October marks Black History Month (BHM) in the UK. The event was officially recognised by the US government in 1976, and first celebrated in the UK in 1987. People from African and Caribbean backgrounds have been a fundamental part of British history for centuries. So, the event gives everyone the opportunity to share, celebrate and understand the impact of Black heritage and culture.
Black figures from the UK
BHM not only recognises the contribution and achievements of people of African or Caribbean heritage, but also is an opportunity for people to learn more about the adverse effects of racism and how to challenge negative stereotypes.
Over time, BHM in the UK has highlighted key moments in Black British history and key Black figures from the UK, including:
Walter Tull, the first Black officer to command white troops in the British Army and one of English football’s first Black players
Malorie Blackman, a bestselling author and the first Black Children’s Laureate
Olive Morris, a social activist who co- founded groups such as the Organisation of Women of African and Asian Descent and the Brixton Black Women’s Group
Dr Shirley Thompson, currently professor of music at the University of Westminster, and the first woman in Europe to conduct and compose a symphony within the past 40 years
Sir Lewis Hamilton MBE HonFREng, one of the most high-profile motor racing drivers, as well as the first and, so far, only Black driver to race in the Formula 1 series
BHM is also celebrated in the community, in places such as museums, care homes and workplaces. The event covers a broad range of topics, from Britain’s colonial past to migration and music.
BHM at the BCCJ
This year, for the first time, the BCCJ is very pleased to be marking BHM.
Led by members of the BCCJ’s Diversity, Equity and Inclusion (DEI) taskforce, the chamber is launching a campaign that celebrates Black Brits doing business in Japan (or who have another UK–Japan link), and showcases what we have learnt from those who are in Black, indigenous and people of colour (BIPOC) networks across BCCJ member organisations.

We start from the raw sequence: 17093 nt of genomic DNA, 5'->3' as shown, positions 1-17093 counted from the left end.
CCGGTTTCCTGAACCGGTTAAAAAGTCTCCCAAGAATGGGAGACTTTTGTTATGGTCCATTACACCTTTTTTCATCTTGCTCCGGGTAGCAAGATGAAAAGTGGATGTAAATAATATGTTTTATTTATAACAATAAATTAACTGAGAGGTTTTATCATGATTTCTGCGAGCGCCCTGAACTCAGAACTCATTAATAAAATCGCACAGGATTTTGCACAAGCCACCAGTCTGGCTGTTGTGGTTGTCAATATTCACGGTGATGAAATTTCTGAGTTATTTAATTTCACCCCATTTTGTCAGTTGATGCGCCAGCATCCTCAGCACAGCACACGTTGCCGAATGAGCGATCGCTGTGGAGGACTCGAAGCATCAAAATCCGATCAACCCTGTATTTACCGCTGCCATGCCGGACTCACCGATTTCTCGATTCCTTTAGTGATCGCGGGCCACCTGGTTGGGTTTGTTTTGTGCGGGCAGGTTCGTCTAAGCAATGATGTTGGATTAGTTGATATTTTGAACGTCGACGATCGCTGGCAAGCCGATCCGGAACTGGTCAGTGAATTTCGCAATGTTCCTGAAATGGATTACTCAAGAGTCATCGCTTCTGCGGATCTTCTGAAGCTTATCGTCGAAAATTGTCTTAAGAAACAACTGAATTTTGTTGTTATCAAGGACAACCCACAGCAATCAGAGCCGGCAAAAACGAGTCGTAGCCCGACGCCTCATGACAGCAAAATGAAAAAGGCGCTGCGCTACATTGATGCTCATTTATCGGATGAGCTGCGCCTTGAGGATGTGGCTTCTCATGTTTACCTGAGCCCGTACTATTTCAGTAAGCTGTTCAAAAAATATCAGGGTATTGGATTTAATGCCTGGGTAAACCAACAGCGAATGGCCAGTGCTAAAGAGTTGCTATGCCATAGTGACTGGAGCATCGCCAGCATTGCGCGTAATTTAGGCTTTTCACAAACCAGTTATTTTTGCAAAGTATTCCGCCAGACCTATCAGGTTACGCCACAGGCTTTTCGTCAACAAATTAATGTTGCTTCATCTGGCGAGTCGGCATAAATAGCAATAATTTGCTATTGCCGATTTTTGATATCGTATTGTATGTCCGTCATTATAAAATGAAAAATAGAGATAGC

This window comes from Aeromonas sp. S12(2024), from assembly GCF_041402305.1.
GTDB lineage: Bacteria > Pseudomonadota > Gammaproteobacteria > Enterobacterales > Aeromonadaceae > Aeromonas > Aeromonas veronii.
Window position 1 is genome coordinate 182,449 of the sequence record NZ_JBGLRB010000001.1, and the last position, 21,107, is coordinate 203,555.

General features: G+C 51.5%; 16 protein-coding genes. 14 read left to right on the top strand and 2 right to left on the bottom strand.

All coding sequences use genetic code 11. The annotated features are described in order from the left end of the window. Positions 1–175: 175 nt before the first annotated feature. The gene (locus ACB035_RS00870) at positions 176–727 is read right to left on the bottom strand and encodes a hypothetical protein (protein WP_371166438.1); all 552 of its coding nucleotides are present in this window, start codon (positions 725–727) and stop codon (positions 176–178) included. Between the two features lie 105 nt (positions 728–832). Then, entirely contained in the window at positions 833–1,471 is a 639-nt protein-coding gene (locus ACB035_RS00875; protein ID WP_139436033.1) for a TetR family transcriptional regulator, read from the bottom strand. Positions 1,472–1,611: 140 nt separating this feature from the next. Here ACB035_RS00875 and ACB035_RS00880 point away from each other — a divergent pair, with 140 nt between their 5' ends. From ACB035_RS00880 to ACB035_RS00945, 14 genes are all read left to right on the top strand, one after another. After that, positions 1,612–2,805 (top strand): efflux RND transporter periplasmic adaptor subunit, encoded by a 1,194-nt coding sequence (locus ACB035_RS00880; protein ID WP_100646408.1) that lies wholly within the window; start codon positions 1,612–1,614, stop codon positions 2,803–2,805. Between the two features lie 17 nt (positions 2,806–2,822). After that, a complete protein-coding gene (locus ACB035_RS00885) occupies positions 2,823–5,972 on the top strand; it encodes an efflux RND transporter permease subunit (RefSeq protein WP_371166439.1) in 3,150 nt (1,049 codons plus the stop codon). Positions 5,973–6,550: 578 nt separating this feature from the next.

You will find related content on the BCCJ website.
On 27 October, the chamber is delighted to be running a BHM event in association with the University of Oxford. Please stay tuned for more details.
We also look forward to sharing stories from the UK’s Black History Month organisation, including views from business and government.
As The Rt Hon The Lord Paul Boateng of Akyem and Wembley PC DL says, “Black History Month is a good opportunity to reflect on what more needs to be done in order to ensure that our education system is fit for purpose”.
He continues, “The challenge is to prepare by a policy of inclusion rather than exclusion all young people to thrive in a diverse and multi-polar world in which no region or race holds sway over all other [races]”.
In 2016, the Parker Review Committee, led by Sir John Parker, published its Final Report urging business leaders to improve the ethnic and cultural diversity of UK boards to better reflect their employee base and the communities they serve.
The report set out achievable objectives and timescales to encourage greater diversity, and provides practical tools to support board members of UK firms to address the issue.
The Review’s recommendations noted the need to take the following three steps:
- Increase the ethnic diversity of UK boards by proposing that each FTSE 100 board have at least one director from an ethnic minority background by 2021 and that each FTSE 250 board to do the same by 2024
- Develop a pipeline of candidates and plan for succession through mentoring and sponsoring
- Enhance transparency and disclosure to record and track progress against the objectives
The work is ongoing.
Interested in getting involved?
Does your firm have a BIPOC network or specific leader or employee that we could highlight in the BCCJ’s first- ever BHM? Let us know: email@example.com
To learn more about BHM in the UK, please visit: www.blackhistorymonth.org.uk